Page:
Nanjing Flybear Hardware Products Co., LtdA Professional Fastener Manufacturer & Supplier in China.


About Self-Clinching

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Broadly defined, a self-clinching fastener is any device, usually threaded, that, when pressed into ductile metal, displaces the host material around the mounting hole, causing it to cold flow into a specially designed annular recess in the shank or pilot of the fastener. A serrated clinching ring, knurl, ribs or hex head prevents the fastener from rotating in the host material once it has been properly inserted. Thus, self-clinching fasteners become a permanent part of the panel, chassis, bracket, or other item into which they are installed.

Generally, self-clinching fasteners take less space and require fewer assembly operations than caged or anchor nuts. They also have greater reusability and more holding power than sheet metal screws. They are used chiefly where good pullout and torque loads are required in sheet metal that is too thin to provide secure fastening by any other method. Even if the sheet is thick enough to sustain tapping, it may actually be more economical to use self-clinching fasteners with gaugeable threads. They can be installed during fabrication or during final assembly to eliminate loose hardware. In fact, the use of self-clinching fasteners often will support a thinner sheet metal, and permit a real reduction in installed cost over the cost of other fastener designs. Because of their compact design and low profile, they provide for a neat appearance, too.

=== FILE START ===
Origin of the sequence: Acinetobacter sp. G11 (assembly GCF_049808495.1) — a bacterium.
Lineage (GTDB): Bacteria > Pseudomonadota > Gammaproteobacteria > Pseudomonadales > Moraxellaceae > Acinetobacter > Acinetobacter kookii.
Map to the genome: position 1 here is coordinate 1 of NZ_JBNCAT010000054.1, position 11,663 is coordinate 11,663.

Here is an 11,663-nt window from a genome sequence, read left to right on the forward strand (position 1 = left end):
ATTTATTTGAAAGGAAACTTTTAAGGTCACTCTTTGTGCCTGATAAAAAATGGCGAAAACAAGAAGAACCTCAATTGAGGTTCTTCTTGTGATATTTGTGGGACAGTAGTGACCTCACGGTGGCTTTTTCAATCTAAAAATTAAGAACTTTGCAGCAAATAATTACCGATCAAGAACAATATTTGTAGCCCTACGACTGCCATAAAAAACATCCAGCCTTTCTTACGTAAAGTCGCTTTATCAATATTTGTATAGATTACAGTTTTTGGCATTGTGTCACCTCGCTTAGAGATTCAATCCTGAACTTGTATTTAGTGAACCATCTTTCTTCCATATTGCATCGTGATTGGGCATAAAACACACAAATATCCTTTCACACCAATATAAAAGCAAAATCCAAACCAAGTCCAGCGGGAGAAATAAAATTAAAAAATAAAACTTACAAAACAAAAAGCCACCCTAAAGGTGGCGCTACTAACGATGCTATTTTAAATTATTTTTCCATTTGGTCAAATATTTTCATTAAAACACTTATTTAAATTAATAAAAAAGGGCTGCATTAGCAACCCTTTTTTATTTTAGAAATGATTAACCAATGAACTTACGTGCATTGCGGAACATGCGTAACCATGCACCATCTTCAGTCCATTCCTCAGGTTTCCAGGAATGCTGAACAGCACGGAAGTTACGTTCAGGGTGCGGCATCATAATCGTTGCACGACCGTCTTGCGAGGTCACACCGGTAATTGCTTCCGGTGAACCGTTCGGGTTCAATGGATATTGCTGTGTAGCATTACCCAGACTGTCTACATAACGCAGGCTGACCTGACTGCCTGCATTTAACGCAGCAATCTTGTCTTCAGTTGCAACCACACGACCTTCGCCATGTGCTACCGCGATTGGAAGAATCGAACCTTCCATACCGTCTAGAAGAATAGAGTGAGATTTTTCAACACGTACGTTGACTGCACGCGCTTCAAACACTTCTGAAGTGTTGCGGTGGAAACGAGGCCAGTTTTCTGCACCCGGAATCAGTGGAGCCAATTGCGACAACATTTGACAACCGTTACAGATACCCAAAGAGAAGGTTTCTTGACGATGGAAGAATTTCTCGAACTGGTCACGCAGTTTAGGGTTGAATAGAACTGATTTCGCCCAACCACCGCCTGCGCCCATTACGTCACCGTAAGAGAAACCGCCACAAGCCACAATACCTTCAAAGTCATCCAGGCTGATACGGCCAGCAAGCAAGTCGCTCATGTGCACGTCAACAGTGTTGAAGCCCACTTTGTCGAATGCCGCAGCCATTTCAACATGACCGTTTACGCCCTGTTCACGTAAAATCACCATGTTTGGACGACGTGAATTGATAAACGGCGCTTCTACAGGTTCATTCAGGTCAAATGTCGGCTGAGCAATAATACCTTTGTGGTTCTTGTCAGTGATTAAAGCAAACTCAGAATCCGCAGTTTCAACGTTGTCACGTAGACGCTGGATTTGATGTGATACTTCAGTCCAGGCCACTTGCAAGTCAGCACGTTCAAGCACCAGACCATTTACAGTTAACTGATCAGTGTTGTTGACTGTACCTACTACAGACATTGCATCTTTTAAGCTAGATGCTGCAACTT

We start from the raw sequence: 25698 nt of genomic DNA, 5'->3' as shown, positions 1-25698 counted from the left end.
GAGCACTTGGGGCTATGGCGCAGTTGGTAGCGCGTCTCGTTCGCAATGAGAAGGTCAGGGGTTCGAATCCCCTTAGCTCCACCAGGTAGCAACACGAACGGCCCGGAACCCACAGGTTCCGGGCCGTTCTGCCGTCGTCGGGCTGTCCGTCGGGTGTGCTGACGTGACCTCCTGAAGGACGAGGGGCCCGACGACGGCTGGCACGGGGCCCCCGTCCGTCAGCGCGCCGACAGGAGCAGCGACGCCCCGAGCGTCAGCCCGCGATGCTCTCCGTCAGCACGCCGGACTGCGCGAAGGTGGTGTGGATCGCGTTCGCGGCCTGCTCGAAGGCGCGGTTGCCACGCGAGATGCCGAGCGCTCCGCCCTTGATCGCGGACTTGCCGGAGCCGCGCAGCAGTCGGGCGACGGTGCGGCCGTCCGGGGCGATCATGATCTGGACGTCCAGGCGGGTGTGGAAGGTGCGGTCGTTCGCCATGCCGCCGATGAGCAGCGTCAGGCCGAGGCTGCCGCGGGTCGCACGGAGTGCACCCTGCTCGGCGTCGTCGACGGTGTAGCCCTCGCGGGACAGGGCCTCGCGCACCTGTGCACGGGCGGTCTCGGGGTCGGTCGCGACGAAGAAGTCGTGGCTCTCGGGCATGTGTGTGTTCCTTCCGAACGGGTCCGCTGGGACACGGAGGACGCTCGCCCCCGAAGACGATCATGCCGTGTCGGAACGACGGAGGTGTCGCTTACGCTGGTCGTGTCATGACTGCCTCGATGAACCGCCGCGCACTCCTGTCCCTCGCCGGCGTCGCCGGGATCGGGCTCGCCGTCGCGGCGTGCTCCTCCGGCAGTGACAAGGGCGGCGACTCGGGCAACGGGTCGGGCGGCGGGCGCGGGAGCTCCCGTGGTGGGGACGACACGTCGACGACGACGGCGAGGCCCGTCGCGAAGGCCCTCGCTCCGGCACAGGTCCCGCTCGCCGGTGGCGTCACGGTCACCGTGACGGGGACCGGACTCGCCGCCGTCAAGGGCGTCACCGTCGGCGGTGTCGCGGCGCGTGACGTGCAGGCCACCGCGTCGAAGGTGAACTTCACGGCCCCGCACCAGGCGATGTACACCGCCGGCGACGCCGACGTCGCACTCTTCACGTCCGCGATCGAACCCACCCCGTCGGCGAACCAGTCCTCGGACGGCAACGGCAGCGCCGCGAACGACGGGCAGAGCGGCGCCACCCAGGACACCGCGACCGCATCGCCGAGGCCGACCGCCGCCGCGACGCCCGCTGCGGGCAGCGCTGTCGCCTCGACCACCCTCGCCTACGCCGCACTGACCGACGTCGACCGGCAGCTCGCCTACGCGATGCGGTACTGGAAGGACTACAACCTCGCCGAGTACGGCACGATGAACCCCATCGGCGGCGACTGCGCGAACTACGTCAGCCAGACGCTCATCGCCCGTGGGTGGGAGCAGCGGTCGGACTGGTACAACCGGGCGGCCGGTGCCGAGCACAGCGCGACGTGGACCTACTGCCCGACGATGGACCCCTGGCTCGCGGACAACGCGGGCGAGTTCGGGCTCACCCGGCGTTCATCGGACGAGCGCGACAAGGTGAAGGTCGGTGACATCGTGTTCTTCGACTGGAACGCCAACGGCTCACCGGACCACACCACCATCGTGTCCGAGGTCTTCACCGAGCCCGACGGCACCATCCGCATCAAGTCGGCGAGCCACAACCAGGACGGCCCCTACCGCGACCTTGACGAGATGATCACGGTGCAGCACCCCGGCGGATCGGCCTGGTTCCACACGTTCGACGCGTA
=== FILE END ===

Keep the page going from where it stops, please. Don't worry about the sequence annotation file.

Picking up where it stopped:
As a rule, a self-clinching fastener should be specified whenever a component must be readily replaced and where "loose" nuts and hardware wouldn't be accessible. If the attaching "nuts" and "screws" can't be reached after a chassis or cabinet is assembled, self-clinching fasteners can be installed during metal fabrication and can simplify and expedite component mounting and assembly operations, including those performed in the field.